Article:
matching nrf24 to 100ohms balanced

I want to use the nrf24l01+ with the se2436 apmlifier, but the input of the amplifier requires an input of 100ohms balanced, while the nrf24 has a balanced output of 15ohm+j88ohm according to the datasheet.

Can I build a matching circuit to directly connect these to devices or is it recommended to first transform the signal to 50ohms unbalanced and then back again to 100ohms balanced.

  • In-band, mathematically there is no difference between transforming straight to 100ohms balanced or going through 50ohms unbalanced first. Going through 50ohm unbalanced first is just a complicated effort that will surely give you more insertion loss, lower yields and will consume more board space. Also, unless you use a broadband balun you will lose the second order harmonic suppression that is natural to baluns.

    So, no you should go straight to 100ohm balanced. The spec says "antenna load impedance" of 15+j88. Normally this is inferred to mean recommended antenna load. So the input impedance of the nRF is the conjugate or 15-j88. Though I would recommend you clarify this aspect of the spec.

    Depending on how you like to do your matches you are either taking 100+j0 and turning it into 15+j88. Or, you are taking 15-j88 and turning it into 100+j0.

    Also, make it a point in your match design to decouple DC from the nRF. I didn't see it in the spec but I think the nRF chips with balanced output present DC on the pins.

  • Thanks for the input.

    You are correct the impedance of the nrf24 is 15-j88 and therefor the load impedance should be 15+j88. And if my calculations are correct I would need a 3.9nH in series and a 1.5pF in paralell to get the proper matching at 2.4Ghz.

    image description

    According to the datasheet of the nrf24. ANT1 and ANT2 needs a DC path to the VDD_PA, should I connect that through the balun DC connection of the SE2436 as shown in the figure above?

    I've edited the figure according to your recommandations.

    I'm controlling the switching between TX_Mode and RX_Mode with CE and VDD_PA. The amplifier is in RX_Mode as long as the nrf is active, CE = high. When the nrf switches to TX_mode the VDD_PA goes high, and switches the amplifier to TX_mode. At this point both CTX and CRX is high, which is a state not specified in the datasheet, but tests has shown that the amplifier really is in TX_mode.

    image description

    Here is a picture of the layout, the nrf on the left and the amplifier to the right. I've been using 0402 inductors and capacitors.

  • Close, but not quite right. The component values would be half you show for the topology you have chosen.

    Also, since you are within an octave or so of SRF for these components the actual value will be a little less. I normally use the MuRata Chip S-Parameter & Impedance Library app to look up real impedance values. Though most respectable chip manufacturers also publish their real component data.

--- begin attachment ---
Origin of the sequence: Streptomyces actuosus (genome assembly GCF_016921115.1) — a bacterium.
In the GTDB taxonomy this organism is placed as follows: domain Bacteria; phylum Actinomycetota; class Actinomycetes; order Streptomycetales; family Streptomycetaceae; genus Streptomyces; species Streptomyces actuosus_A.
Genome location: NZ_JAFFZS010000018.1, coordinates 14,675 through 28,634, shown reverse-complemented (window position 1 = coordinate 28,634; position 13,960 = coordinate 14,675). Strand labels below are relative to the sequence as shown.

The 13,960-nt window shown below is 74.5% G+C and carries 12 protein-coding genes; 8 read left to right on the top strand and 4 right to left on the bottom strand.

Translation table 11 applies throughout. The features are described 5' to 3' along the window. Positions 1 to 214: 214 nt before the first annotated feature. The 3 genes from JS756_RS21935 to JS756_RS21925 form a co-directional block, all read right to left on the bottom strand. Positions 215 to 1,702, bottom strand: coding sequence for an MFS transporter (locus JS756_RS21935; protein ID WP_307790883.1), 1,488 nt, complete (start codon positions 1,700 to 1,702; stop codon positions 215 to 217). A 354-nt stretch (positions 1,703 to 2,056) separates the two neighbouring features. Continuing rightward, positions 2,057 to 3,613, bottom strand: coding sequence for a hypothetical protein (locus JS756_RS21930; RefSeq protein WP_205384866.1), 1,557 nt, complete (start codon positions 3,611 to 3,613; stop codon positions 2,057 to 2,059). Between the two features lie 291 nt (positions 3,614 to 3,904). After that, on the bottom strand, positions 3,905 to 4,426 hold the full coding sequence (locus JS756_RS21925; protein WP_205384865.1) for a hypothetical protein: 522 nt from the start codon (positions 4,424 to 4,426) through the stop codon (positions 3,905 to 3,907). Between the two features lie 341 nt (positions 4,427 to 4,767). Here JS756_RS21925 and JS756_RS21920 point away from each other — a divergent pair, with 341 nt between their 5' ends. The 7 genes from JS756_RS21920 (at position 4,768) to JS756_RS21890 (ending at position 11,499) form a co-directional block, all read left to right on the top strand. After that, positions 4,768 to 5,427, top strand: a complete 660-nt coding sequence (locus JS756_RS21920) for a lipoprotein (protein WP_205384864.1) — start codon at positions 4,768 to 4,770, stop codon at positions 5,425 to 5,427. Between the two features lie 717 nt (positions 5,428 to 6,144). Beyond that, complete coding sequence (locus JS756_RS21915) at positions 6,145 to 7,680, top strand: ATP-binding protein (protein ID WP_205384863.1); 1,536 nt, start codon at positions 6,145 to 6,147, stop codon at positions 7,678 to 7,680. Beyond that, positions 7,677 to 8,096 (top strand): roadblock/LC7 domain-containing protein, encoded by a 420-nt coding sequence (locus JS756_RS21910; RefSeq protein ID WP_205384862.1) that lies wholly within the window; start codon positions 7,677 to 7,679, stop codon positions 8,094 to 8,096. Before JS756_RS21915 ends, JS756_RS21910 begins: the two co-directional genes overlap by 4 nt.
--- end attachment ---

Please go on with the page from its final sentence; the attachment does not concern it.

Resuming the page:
So that being said, the real series inductance should be about 7.5nH/2 or the most available standard size will be 3.9nH. You are generally better off buying components that comply with the standard number scheme then trying to buy something that is the precise mH.

    Then the best approach for the cap is a 1.5pF straight between the two legs. Just skip ground. The way you have it the effective impedance is twice what you thought it was.

    The stripline doesn't have to be a diff pair. Just treat it as two 50ohm lines that are coplanar with ground. and stick them next to each other close enough that you still have room to place the series components.

    You are going to need to keep this match really close to the nRF for it to be correct. You should be using 0402 or 0201 parts.

  • Yes that is the correct way to power it. You run VDD_PA to VB. Remember to hook up the logic solution from nRF to SE2436. You should make sure the SDK for the nRF24 supports PA/LNA control. This is the best way to drive an external amp as there isn't a lot of good feedback with the RF events to do it on your own. I only code for nRF52 so I can't advise on the software link between softdevice and the hardware for nRF24. Otherwise you can use VDD_PA to drive the SE24 but the downside is it will be in an lna on state all the time whenever the pa isn't on. Not the best thing for low power consumption.

    You should repost your updated schematic to make sure you got it right. Then I would recommend you also submit your layout for review.

  • The way you describe the logic seems fine.

    I assume this is a two layer board. It's not great that you had to split the ground plane, but I see why you did. Make sure the top and bottom are stitched together well around the split.

    You should increase the width of the traces as much as possible in the RF. Your traces are way, way too small. You will never get to the size required for it, but if you make them as thick as is possible you will minimize the error.

    Ideally you would match it correctly when you had the artwork since it won't be perfect. But I get the feeling you don't have a VNA.

    The good thing is, the way the match is done the fix for the parasitics will be a decrease in the size of the inductors and an increase in the size of the cap. Pretty trivial. But I bet it ends up close even without re-visiting it.

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